Facets add value to the search user experience by helping users refine the usual ranked, best-first list of documents on a search page. The quality of faceted search, however, is at risk when search result precision is traded for recall. Users should ideally be able to find all documents relevant for a given query (high recall), and nothing other than these relevant documents (high precision). Balancing precision and recall is a constant challenge for enterprise search practitioners, since it’s notoriously difficult to achieve enough of both at the same time. When a trade-off has to be made, it may seem safer to err on the side of high recall. Then nothing of potential interest is left out, at least. But we shall see that high recall plays tricks with faceted search, forcing us to reconsider this assumption.
By design, facets and facet values summarize the entire search result set, assigning hit counts to each unique facet value. A Brand facet may tell you that the search result contains 15 Canon cameras, 14 Nikon and 7 Sony cameras. If you want to refine you search to target a particular brand, you simply choose the corresponding facet value.
It was while reading a recent book on faceted search by Daniel Tunkelang that I came across the answer to a question that has troubled me for some time. What does facet values and their hit counts really say about the corresponding documents and their relevance to your query? How can you know up-front whether you’re making a good refinement choice or not? It defeats their purpose if facets and facet values are poor indicators of relevance, and I would like to know how facet ranking and presentation effects the user experience. Are facet values with high counts always more relevant than those with low counts?
With ranked retrieval (as opposed to set retrieval) documents are scored according to how well they match the user’s query, and the documents in the search result are ranked on this score, sorted from highest to lowest. A query that favors recall may cast a wide net, allowing the user to search freely through all parts of the document, perhaps with linguistic processing and synonym expansion applied to the query. Such a query will hopefully retrieve most of the interesting documents, but it may also dig up a lot of documents that are not particularly relevant.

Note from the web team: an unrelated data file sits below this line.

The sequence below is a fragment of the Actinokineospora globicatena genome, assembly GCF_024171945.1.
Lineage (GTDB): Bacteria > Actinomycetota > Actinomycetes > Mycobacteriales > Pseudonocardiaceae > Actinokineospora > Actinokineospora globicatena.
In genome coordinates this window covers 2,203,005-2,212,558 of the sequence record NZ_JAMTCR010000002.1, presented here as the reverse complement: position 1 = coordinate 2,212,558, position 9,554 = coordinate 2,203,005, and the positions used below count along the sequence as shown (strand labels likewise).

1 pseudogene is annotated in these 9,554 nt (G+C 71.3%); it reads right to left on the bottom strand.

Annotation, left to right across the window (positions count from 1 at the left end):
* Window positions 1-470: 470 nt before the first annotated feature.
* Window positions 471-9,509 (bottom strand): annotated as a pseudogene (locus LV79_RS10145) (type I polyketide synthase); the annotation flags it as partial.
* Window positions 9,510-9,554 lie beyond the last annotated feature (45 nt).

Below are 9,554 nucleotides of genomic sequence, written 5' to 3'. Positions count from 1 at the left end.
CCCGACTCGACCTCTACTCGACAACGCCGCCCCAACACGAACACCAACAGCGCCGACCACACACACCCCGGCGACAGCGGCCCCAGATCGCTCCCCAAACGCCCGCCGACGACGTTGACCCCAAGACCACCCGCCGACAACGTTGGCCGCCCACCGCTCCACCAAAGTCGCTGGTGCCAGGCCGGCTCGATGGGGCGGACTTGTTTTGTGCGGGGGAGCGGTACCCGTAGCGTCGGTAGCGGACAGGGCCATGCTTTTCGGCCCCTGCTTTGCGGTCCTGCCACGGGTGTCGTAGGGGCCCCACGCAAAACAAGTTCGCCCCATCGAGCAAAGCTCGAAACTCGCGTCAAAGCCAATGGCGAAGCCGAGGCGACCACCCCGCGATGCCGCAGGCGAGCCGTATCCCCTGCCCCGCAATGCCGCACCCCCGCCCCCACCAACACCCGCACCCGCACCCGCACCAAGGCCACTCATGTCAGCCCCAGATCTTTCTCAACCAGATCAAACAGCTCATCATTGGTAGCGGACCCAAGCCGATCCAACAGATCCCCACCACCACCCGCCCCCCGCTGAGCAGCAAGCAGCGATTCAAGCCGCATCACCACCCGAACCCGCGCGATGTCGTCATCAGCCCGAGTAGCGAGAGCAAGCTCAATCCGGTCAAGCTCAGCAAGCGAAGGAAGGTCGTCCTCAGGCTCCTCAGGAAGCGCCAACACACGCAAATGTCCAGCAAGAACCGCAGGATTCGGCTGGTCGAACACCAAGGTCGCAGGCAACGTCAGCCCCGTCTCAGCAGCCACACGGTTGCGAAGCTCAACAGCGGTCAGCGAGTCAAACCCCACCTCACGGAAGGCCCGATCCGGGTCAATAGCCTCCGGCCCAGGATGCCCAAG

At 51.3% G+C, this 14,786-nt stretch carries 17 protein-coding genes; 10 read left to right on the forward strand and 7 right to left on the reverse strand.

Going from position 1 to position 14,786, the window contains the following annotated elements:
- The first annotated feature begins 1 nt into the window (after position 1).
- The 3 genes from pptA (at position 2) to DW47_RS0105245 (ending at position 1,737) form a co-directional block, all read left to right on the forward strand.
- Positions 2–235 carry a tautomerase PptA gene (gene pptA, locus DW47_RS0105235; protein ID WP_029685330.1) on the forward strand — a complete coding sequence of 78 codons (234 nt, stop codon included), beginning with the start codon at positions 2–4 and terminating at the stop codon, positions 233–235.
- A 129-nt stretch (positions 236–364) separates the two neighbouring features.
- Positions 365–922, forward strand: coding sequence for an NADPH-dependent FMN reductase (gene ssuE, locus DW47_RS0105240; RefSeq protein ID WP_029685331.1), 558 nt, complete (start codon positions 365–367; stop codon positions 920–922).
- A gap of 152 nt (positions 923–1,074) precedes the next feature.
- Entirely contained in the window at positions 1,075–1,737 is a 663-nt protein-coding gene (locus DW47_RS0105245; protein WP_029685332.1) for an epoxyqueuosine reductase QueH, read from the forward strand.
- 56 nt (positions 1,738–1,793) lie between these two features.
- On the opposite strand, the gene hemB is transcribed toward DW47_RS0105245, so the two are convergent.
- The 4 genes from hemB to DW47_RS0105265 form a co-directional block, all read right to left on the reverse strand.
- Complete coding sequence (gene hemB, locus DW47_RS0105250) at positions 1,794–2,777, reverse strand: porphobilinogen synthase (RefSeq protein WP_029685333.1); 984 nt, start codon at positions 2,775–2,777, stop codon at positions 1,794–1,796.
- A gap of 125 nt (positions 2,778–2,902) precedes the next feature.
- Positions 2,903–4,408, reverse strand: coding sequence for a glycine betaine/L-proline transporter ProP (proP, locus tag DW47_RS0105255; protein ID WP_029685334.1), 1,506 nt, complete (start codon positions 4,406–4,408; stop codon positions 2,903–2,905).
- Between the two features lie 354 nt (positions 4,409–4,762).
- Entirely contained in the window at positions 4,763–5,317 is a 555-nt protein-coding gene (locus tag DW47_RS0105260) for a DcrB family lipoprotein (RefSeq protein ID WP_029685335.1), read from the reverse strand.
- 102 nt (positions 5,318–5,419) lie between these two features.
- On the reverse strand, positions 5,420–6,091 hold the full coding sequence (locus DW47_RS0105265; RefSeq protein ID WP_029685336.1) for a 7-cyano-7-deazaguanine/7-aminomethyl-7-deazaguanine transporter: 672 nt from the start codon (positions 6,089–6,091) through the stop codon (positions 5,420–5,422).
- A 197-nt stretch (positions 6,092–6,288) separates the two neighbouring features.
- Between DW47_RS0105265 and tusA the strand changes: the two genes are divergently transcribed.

It’s usually safe to assume that ordinary relevance ranking will banish the lesser relevant documents to the dark depths of the search result, well hidden from all but the most insistent users. Faceted search is played by a different set of rules, however, and low ranking documents may very well contribute significantly to the facets seen by the user. Facet values are usually sorted on hit count (if not alphabetically or hierarchical), but this ranking does not necessarily reflect the relevance ranking of the documents themselves. On the contrary, a facet value with a high count is not more relevant if it represents many irrelevant documents, as the case may be with a query that favors recall.
Knowing about the hidden menace of mindless recall, we can take some measures to ensure a satisfactory faceted search user experience:
- Increase precision by restricting queries to specific document fields, and limit the use of linguistic processing. It may not be necessary to search everywhere with full-blown synonym expansion and phonetic normalization of the query. In short, err on the side of high precision instead of recall if possible.
- Restrict facets to summarize only the most relevant part of the search result. Computing facets from e.g. just the 4000 highest ranked documents may dampen the noise introduced by lesser relevant documents. In FAST ESP, this technique is referred to as shallow navigators. Others may call it hedging.
- Rank facet values according to a relevance score based on document relevancy. I imagine it would be possible to compute a utility measure similar to tf-idf suitable for ranking facets, and that this measure would favor facet values originating mainly from high ranking documents. I admit this is speculation on my part, and mostly off the top of my head, and some readers may even tell me that this feature is out-of-the-box in their favorite enterprise search software.
Finally, Faceted Search: The Book is in my opinion a must-read for all enterprise search practitioners. I give it my warmest recommendations.